Even though the stories of such suffering did have some part in my choice to join the Orthodox faith, I am emphatically not saying here that the considerable suffering of Orthodox Christians in the Middle East and elsewhere is somehow unique or set-apart in any way. Indeed, quite the opposite. It has to be remembered that even Christ’s suffering on that Cross which we remember today was not unique; He suffered the same torturous death as that of Saint Dismas and the other zealot alongside Him. And in each and every one of these cases, Orthodox Christians are suffering alongside others: alongside Muslims and other Christians under Israeli occupation and political mismanagement; alongside Melkite Catholics, Ezidis, Alawites and other Shi’ites in Syria; alongside Jews, trade unionists and other targetted minorities in the Ukraine; and alongside fellow sufferers of Washington- and Brussels-driven austerity in majority-Catholic countries like Italy, Spain, Ireland and Portugal. And I am not saying, either, that suffering is an indication of anything other than suffering. In all cases but one – the one, that is, which we remember on the day of the Exaltation of the True Cross – the victims are sinners just like everybody else.

There is a certain amount of irony in the history of this feast: the Cross was found by Saint Helena, the mother of Emperor Saint Constantine of Rome, in 326 – and it was taken by the Persians and only restored to the Orthodox people of Jerusalem by Emperor Flavios Herakleios at the end of a war between Byzantium and the Persian Emperor Khosrow II in 628. There is an Imperial character to the Feast that appears to betray the remembrance of ‘crucified peoples’ – not least among whom Christ Himself. But it deserves to be remembered, in truth, that Saint Helena herself was a ‘stable-maid’ of uncertain origins, and one popular myth holds her to be a Briton – at that time, a low-status, conquered subject people of the Roman Empire. Her status as either the wife or the kept-woman of the Roman general Constantius is likewise unclear from the historical records; later Constantius put her aside in favour of another woman of more noble breeding. Both she and her son were, throughout their lives, remarkably generous to the poor and suffering. Saint Helena built one of the first free hospitals in Constantinople in 330 AD, during her son’s reign – and her example would later be followed by Saint Basil the Great in Cæsarea. Even within these twinned Imperial triumphs celebrated by the Church: the presence of forgotten, subaltern peoples; peoples of the ‘interstices’; victims of violence; subjugated peoples; women – including and particularly women of low birth; poor, sick and suffering peoples; in short, the ‘crucified peoples’ of Sobrino’s liberation-theological meditation – cannot ever entirely be forgotten. Nor should they be.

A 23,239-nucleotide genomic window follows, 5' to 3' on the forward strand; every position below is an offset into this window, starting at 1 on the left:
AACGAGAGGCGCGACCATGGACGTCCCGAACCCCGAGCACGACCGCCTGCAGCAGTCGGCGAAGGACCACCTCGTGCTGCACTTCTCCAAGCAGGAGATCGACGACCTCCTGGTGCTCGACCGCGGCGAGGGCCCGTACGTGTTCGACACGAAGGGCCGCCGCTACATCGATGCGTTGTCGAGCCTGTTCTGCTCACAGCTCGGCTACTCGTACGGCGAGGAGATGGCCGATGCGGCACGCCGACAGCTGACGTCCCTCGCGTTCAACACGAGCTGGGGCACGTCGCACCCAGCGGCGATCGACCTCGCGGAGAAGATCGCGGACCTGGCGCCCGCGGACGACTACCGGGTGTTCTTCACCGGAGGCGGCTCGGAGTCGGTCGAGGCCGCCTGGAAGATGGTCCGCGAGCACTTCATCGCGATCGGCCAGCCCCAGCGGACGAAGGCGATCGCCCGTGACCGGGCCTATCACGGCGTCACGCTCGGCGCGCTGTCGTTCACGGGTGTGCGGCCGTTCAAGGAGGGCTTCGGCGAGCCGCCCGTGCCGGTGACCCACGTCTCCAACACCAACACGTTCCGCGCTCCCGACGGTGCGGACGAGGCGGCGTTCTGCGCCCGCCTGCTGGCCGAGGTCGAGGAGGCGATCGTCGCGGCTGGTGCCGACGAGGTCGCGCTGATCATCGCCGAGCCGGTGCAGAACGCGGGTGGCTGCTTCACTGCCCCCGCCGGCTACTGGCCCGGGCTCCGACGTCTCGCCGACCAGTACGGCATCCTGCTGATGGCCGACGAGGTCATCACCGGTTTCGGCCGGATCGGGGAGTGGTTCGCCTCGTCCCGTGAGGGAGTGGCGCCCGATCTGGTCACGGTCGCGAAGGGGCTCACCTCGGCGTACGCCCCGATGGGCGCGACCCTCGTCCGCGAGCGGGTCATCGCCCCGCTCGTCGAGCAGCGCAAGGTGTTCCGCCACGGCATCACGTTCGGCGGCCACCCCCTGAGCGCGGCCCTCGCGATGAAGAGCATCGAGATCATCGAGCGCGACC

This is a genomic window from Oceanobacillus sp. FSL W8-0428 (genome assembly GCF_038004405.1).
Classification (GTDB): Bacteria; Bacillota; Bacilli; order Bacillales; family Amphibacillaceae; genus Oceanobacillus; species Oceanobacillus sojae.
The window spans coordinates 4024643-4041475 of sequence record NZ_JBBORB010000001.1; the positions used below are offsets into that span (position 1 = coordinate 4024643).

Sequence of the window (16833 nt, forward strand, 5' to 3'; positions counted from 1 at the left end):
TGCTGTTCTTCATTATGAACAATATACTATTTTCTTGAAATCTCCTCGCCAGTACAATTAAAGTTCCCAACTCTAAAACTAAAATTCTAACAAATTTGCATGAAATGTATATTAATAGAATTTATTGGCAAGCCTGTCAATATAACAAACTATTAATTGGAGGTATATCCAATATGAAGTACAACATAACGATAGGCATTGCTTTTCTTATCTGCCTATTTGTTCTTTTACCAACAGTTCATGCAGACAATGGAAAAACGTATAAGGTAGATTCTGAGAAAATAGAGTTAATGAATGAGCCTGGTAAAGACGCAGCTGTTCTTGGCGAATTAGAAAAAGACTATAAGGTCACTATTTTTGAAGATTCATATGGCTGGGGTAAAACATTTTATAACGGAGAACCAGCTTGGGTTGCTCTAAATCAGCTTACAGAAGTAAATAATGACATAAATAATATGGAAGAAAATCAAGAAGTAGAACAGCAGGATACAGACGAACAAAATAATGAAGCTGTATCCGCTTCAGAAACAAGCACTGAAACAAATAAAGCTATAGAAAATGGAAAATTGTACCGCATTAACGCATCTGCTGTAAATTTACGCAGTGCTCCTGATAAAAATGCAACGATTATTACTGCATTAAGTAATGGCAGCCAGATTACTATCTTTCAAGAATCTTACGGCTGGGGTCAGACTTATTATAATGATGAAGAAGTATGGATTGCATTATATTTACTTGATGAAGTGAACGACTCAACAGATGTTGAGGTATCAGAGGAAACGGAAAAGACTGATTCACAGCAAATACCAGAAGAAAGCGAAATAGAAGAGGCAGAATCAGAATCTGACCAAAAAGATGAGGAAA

I remember also a homily given on the Exaltation of the Cross two years ago, by Father Elie at Saint Mary’s Antiochian Church in Pawtucket. He said that even the shape of the Cross was meant to evoke a sense of solidarity. The vertical bar that signifies God’s descent toward man’s condition is only one piece, and if you have only that one piece – that is, if you acknowledge only God’s relation to you as an individual, without reference to anyone else – what you are carrying, and what you are exalting, is not a cross at all. What is needed aside from that is the horizontal bar: the outstretched arms, the understanding that we do not suffer alone, and the necessity of embracing our fellow-sufferer.

The True Cross was, after all, one among three on Golgotha – and tortured to death on the other two, were bandits. And the Lord who was killed upon the True Cross, remembered first the penitent bandit Saint Dismas who was nailed next to him. If Dismas could cry out to Our Lord from his cross, and Our Lord could remember Dismas even as He was dying upon His own Cross, is it not also incumbent upon us – firstly, to take up our own cross, but also to exalt and, if possible, ease the burden of the crosses that are borne by our brothers and sisters, our fellow human-beings both within the faith and outside it?

13 September 2017

Sobornost’ against ethno-nationalism

Konstantin Pobedonostsev

From Dr Denis Vovchenko’s Containing Balkan Nationalism, a glimpse of the arch-reactionary Konstantin Pobedonostsev’s view of that little Church matter of 1872. Sobornost’ power at work, comrades:
… Ponomarev’s pro-Bulgarian views did not find support in the new leadership of the Russian Church—Over-Procurator of the Holy Synod Konstantin Pobedonostsev. He attempted to decisively solve the Bulgarian Church question… Pobedonostsev put the burden of responsibility squarely on the Bulgarian Exarchate and made friends with Filippov and other Russian supporters of the [Œcumenical] Patriarchate.

He condemned the policy of the Bulgarian prelates aimed at establishing a Bulgarian ‘ethnic’ hierarchy parallel to the existing network of the Patriarchate. He explained to the like-minded ambassador [Evgeniy Novikov] in Constantinople: ‘the regulation of the Œcumenical Councils banning the existence of two coreligionist bishops in the same city was not supposed to help maintain outward administrative unity only but had a much deeper meaning touching on the dogma of church unity’…

As a pressure tactic, Over-Procurator Pobedonostsev refused to help the Bulgarian Church assert a greater